from Follow the Money

Daniel Gross is right …

October 2, 2006

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The increase in the interest bill of the US government is an underreported story.   The CBO reports that FY 2006 interest payments will be about $40b more than FY 2005 payments.  And that trend is set to continue.  From 2001 through 2004, falling interest rates – and a strategic shortening of the maturity structure of the US debt stock (see p. 11 of this document) by then US Treasury Under Secretary Peter Fisher – reduced US interest payments even as the US debt stock rose.

The chart (link) in the Gross story tells the story. 

We in the US are now starting to pay the price for the run-up in our debts. In two senses. 

  • Rising rates and a rising debt stock are combining to increase the US government’s interest bill.
  • And, as Dan Gross notes in his article, a lot of those interest payments are going to the United States external creditors.  That is only fair. Massive purchases of US treasuries by foreign central banks from 2002-2004 helped keep long-term rates, not just shor-term rates, low.  As a result, foreign creditors now own a majority of marketable US treasuries. 

It is often argued that higher interest rates won’t have much of an impact on US households, at least in aggregate.   Sure, some folks will have to pay more on their ARM (especially once the low teaser rates expire), but others will get more interest on their bank deposits.   In aggregate, it is a wash – some are hurt, others gain.

It is kind of like the interest the US Treasury pays the Fed on the Fed’s holdings.  Most of it comes back to the Treasury, as the Fed gives its operating profits back. 

Not so with the rise in the interest rate on US debt held abroad.  That is just a net drain on the economy.

OK, that is a bit too simple.   China and Japan get more interest on their exceptionally large (roughly $700b for China, over $900b for Japan) holdings of US debt.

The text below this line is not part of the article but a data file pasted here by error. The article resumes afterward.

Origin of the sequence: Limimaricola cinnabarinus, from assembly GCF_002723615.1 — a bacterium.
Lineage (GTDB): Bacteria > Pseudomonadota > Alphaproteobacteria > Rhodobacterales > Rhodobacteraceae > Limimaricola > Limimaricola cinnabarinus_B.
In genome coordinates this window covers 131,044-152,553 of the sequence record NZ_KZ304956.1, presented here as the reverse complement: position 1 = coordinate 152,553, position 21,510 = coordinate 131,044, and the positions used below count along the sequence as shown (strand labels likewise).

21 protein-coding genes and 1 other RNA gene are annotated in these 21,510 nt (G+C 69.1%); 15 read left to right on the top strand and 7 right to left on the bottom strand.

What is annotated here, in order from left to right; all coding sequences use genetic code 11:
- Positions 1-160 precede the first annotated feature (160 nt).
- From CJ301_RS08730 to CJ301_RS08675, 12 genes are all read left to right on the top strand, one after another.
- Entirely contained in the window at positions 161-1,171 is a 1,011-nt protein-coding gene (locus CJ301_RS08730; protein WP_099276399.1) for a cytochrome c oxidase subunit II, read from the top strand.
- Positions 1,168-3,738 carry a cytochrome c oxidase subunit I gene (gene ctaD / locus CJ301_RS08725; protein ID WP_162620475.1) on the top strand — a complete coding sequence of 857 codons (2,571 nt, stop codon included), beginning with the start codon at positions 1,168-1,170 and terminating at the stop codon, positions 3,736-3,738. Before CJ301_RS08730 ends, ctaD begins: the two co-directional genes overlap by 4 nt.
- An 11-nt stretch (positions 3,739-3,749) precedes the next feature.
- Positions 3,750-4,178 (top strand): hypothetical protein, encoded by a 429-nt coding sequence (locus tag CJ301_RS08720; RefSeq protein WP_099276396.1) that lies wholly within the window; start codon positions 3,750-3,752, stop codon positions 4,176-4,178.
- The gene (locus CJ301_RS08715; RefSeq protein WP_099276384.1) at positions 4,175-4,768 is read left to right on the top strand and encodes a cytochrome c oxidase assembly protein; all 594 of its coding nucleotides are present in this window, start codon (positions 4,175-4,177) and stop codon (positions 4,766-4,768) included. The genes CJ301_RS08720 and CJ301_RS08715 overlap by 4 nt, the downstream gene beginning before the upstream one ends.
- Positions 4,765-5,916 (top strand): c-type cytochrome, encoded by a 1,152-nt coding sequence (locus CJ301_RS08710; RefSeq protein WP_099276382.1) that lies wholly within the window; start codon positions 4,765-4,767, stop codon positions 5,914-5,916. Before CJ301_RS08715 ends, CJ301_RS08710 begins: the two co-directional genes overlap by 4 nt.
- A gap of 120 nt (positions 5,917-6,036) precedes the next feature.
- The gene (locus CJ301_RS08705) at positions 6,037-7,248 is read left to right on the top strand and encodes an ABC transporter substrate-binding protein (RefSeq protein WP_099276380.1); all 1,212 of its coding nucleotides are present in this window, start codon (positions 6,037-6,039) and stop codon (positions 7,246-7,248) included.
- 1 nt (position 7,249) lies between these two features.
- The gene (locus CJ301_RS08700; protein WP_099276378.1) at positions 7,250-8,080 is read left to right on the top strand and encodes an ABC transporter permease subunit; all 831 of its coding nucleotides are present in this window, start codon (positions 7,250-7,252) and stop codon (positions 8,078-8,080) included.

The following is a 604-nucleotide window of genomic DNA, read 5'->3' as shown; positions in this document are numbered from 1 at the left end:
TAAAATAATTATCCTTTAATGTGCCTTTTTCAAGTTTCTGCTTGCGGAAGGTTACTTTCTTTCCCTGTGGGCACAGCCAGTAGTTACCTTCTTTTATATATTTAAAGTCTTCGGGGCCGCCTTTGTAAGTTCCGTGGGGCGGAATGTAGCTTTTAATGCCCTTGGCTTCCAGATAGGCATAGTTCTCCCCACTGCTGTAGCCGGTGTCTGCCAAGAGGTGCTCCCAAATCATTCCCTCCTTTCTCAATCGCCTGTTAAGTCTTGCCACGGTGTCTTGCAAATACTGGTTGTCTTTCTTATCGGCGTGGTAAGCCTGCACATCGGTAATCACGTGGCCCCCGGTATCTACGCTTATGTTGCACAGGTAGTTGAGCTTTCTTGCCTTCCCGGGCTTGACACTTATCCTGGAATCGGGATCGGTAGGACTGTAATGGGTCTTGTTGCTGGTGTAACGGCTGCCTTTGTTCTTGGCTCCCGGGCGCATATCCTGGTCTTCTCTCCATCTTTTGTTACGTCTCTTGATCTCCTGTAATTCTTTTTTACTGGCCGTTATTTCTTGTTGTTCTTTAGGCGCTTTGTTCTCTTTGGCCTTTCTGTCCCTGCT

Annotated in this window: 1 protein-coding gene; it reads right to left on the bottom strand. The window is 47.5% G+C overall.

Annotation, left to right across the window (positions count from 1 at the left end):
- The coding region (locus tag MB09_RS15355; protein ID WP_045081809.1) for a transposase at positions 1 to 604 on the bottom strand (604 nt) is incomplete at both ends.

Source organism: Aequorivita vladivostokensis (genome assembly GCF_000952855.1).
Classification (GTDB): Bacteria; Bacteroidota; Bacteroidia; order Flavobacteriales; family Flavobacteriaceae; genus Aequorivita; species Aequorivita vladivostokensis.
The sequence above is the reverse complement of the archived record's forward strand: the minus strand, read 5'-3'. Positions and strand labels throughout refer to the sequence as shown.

They could use their higher interest income to buy more US goods and services.  But both China and Japan are already running trade surpluses.  And China’s surplus is growing.  So higher interest income on US debt just means more money to buy …. drum roll please … more US debt.

The deterioration of the income balance in the US external accounts has occurred a bit more slowly than I expected, for complicated reasons related to the different maturity structure of US external lending and US external borrowing.  But I would be surprised if the 2007 income deficit isn’t closer to $100b than to zero. 

The rise in US external interest payments will be bit faster than the rise in the US government’s interest payments because, well, the US has more (net) external debt outstanding that the US government has marketable treasuries outstanding, and US (net) external debt is increasing faster.   The current account deficit is far bigger than the fiscal deficit.   

US net external debt should top $5 trillion by the end of this year.  I am using debt here to mean real debt – I am leaving out the positive net equity position of the US.  

Increasingly, the world’s central banks will be buying new US debt to, in some sense, finance interest payments back to themselves.

That will make it harder for the world’s central banks to finance an expansion of their own countries exports by lending to the US.  They can still do this, of course.  But if the US trade deficit continues to grow even as the US starts making big interest payments on its external debt, the current account deficit will get big fast. 

I think this impending shift is another under-reported story.  Probably because it is a hard story to understand.  

But basic balance of payments math says that the Bretton Woods 2 system is going to have to change in a subtle but significant way.  Unless you think the US trade deficit can get bigger, it will be hard for say China to finance the continued growth of its export sector.     

Barring a big change in policy, China will still lend to the US, of course.   The US will still depend on a financial subsidy from China’s taxpayers.   But at some point, that lending will finance China’s current level of exports and growing interest payments on China’s rising holdings of US debt – not further growth in China’s exports.   China will still be financing a large US trade deficit – it just won’t be financing a growing deficit.

That is a necessary implication of any forecast that has the US current account deficit stabilizing.   To keep the current account deficit constant in the face of rising US interest payments, the trade deficit has to fall …

More on:

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Budget, Debt, and Deficits